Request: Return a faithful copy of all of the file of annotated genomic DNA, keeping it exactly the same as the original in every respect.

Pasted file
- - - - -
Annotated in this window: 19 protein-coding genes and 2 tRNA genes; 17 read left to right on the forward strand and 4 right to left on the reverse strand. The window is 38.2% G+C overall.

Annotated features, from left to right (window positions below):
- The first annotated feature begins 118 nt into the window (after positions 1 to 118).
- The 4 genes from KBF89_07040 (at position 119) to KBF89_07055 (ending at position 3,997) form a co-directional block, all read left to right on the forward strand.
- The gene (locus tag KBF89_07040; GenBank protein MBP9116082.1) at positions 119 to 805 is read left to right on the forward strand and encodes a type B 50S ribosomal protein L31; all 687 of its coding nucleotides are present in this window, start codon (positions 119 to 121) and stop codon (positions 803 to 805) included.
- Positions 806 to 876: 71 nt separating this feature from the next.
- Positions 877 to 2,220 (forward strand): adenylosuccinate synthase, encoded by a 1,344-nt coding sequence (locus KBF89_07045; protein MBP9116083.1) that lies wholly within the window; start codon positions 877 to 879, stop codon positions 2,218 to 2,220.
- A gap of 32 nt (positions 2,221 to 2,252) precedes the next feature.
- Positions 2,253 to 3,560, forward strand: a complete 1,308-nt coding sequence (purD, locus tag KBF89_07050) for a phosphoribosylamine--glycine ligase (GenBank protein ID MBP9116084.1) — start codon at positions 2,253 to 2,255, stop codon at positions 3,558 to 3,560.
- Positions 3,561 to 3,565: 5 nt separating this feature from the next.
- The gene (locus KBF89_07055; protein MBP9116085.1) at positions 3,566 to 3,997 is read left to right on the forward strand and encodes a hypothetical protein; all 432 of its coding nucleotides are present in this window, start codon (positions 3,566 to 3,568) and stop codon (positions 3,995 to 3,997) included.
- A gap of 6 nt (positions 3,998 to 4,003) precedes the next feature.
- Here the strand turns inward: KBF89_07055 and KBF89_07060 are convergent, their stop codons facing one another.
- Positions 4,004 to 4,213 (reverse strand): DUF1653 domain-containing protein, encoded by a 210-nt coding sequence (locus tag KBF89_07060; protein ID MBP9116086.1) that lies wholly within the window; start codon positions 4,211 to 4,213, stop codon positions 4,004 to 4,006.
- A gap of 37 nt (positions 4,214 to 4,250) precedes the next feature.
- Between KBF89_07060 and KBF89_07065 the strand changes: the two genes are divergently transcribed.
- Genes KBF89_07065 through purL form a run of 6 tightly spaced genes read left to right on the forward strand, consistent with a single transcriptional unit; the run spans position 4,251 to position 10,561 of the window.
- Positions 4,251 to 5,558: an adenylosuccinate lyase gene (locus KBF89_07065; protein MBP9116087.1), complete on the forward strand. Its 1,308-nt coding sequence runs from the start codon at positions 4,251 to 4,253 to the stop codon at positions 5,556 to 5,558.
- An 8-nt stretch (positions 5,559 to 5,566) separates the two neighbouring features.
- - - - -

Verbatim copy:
Annotated in this window: 19 protein-coding genes and 2 tRNA genes; 17 read left to right on the forward strand and 4 right to left on the reverse strand. The window is 38.2% G+C overall.

Annotated features, from left to right (window positions below):
- The first annotated feature begins 118 nt into the window (after positions 1 to 118).
- The 4 genes from KBF89_07040 (at position 119) to KBF89_07055 (ending at position 3,997) form a co-directional block, all read left to right on the forward strand.
- The gene (locus tag KBF89_07040; GenBank protein MBP9116082.1) at positions 119 to 805 is read left to right on the forward strand and encodes a type B 50S ribosomal protein L31; all 687 of its coding nucleotides are present in this window, start codon (positions 119 to 121) and stop codon (positions 803 to 805) included.
- Positions 806 to 876: 71 nt separating this feature from the next.
- Positions 877 to 2,220 (forward strand): adenylosuccinate synthase, encoded by a 1,344-nt coding sequence (locus KBF89_07045; protein MBP9116083.1) that lies wholly within the window; start codon positions 877 to 879, stop codon positions 2,218 to 2,220.
- A gap of 32 nt (positions 2,221 to 2,252) precedes the next feature.
- Positions 2,253 to 3,560, forward strand: a complete 1,308-nt coding sequence (purD, locus tag KBF89_07050) for a phosphoribosylamine--glycine ligase (GenBank protein ID MBP9116084.1) — start codon at positions 2,253 to 2,255, stop codon at positions 3,558 to 3,560.
- Positions 3,561 to 3,565: 5 nt separating this feature from the next.
- The gene (locus KBF89_07055; protein MBP9116085.1) at positions 3,566 to 3,997 is read left to right on the forward strand and encodes a hypothetical protein; all 432 of its coding nucleotides are present in this window, start codon (positions 3,566 to 3,568) and stop codon (positions 3,995 to 3,997) included.
- A gap of 6 nt (positions 3,998 to 4,003) precedes the next feature.
- Here the strand turns inward: KBF89_07055 and KBF89_07060 are convergent, their stop codons facing one another.
- Positions 4,004 to 4,213 (reverse strand): DUF1653 domain-containing protein, encoded by a 210-nt coding sequence (locus tag KBF89_07060; protein ID MBP9116086.1) that lies wholly within the window; start codon positions 4,211 to 4,213, stop codon positions 4,004 to 4,006.
- A gap of 37 nt (positions 4,214 to 4,250) precedes the next feature.
- Between KBF89_07060 and KBF89_07065 the strand changes: the two genes are divergently transcribed.
- Genes KBF89_07065 through purL form a run of 6 tightly spaced genes read left to right on the forward strand, consistent with a single transcriptional unit; the run spans position 4,251 to position 10,561 of the window.
- Positions 4,251 to 5,558: an adenylosuccinate lyase gene (locus KBF89_07065; protein MBP9116087.1), complete on the forward strand. Its 1,308-nt coding sequence runs from the start codon at positions 4,251 to 4,253 to the stop codon at positions 5,556 to 5,558.
- An 8-nt stretch (positions 5,559 to 5,566) separates the two neighbouring features.